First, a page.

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The Sorrows of Young Wertherby Johann Goethe
Synopses & Reviews
A Major New Translation
For more than two centuries the very title of this book has evoked the sensitivity of youth, the suffering of the artist, the idea of a hero too full of love to live. When it was first published in Germany, in 1774, The Sorrows of Young Werther created a sensation. Banned and condemned but embraced—especially by the young—it has continued to captivate.
Now Burton Pike’s startlingly new translation expresses as never before all the anguish, ideas, and ardor of this seminal, iconic novel. And his Introduction reveals both Goethe’s inspirations and his influence—on works ranging from Madame Bovary to Frankenstein and beyond.
Here is the classic story of Werther, a young man “seeking the infinite” in an art he cannot master and a woman he cannot have—the prototype of the Romantic hero in a work that anticipated the Romantic Age. Here is a bold new look at a masterpiece that has changed lives and, like its beloved hero, will never grow old.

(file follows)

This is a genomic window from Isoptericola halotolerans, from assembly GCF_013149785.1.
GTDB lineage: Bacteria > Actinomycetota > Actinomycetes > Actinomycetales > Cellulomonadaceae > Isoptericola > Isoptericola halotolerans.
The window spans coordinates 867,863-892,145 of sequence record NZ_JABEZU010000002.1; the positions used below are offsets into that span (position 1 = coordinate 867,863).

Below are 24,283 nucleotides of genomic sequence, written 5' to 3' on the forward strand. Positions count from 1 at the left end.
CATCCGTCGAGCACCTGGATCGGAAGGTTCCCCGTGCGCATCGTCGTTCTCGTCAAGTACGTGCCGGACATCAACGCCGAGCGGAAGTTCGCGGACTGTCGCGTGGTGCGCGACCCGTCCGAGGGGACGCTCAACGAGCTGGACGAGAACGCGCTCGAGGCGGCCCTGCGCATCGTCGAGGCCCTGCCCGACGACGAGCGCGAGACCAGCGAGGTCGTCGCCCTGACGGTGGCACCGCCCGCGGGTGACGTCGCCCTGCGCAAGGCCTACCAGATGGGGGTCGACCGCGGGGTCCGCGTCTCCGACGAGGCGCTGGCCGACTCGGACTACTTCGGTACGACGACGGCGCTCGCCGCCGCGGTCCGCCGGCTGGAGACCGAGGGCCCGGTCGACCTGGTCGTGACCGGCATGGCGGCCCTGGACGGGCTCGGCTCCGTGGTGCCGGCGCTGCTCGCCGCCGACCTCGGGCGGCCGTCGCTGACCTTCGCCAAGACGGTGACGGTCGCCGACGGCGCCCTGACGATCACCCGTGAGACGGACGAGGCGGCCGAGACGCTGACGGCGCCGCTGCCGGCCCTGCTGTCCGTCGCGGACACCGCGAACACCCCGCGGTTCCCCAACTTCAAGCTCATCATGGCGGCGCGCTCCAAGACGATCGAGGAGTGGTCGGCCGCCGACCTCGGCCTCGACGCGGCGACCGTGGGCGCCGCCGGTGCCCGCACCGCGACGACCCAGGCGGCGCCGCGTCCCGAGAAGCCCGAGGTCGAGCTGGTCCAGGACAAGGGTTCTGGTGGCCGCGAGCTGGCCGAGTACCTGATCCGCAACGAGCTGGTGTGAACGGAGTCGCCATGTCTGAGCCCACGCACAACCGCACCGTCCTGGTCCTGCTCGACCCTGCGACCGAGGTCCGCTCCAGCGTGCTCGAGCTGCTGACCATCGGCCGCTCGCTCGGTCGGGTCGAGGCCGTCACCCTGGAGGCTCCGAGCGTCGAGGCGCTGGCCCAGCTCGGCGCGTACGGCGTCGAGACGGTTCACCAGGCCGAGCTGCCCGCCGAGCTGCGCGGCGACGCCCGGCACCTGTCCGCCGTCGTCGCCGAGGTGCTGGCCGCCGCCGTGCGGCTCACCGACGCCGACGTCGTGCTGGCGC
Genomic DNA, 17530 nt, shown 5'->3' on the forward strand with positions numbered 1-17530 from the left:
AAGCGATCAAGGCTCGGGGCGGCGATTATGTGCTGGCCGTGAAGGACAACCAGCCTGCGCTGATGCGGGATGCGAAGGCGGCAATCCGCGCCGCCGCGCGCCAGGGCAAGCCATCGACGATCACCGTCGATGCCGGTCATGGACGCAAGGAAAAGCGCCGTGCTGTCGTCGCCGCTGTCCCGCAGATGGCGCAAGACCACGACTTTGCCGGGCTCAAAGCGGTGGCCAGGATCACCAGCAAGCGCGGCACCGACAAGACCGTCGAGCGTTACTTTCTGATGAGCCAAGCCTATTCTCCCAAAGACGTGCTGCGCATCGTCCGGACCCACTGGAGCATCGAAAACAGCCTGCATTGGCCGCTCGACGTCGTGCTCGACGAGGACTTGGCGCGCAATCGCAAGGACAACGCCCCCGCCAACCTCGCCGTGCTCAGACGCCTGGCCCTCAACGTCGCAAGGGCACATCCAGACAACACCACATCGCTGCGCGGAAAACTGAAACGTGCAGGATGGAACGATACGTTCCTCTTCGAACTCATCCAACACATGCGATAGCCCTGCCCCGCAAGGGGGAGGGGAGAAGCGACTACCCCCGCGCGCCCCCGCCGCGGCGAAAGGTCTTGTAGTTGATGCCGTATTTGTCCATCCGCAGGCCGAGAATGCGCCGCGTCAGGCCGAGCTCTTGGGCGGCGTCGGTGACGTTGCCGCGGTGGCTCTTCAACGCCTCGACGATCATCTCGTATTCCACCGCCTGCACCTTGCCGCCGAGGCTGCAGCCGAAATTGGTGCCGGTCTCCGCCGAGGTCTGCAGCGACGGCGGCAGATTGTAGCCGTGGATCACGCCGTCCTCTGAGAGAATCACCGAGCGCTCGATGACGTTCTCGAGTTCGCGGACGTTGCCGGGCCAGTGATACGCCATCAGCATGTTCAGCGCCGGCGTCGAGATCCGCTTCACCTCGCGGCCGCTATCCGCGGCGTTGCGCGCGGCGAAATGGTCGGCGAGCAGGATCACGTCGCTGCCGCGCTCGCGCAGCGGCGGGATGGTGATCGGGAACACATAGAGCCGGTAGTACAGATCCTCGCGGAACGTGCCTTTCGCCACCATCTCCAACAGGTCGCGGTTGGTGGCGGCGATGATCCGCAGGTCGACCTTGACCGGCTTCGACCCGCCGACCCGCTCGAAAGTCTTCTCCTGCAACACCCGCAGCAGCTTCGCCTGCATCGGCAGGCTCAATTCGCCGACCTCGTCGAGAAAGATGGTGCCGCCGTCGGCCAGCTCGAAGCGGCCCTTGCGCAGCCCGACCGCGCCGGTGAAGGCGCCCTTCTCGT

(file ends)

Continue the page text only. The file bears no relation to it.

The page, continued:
About the Author
JOHANN WOLFGANG VON GOETHE (1749–1832) was a novelist, poet, playwright, philosopher, and scientist. He wrote The Sorrows of Young Werther when he was just twenty-four. His enduring dramatic poem "Faust" took fifty-seven years to write and was published in its entirety only after Goethe’s death at eighty-three.
BURTON PIKE is professor emeritus of comparative literature at CUNY Graduate Center. A leading critic, scholar, and translator of German literature, he has written and edited books on Robert Musil, Thomas Mann, and many others, and was the editor and co-translator of Musil’s The Man With-out Qualities.
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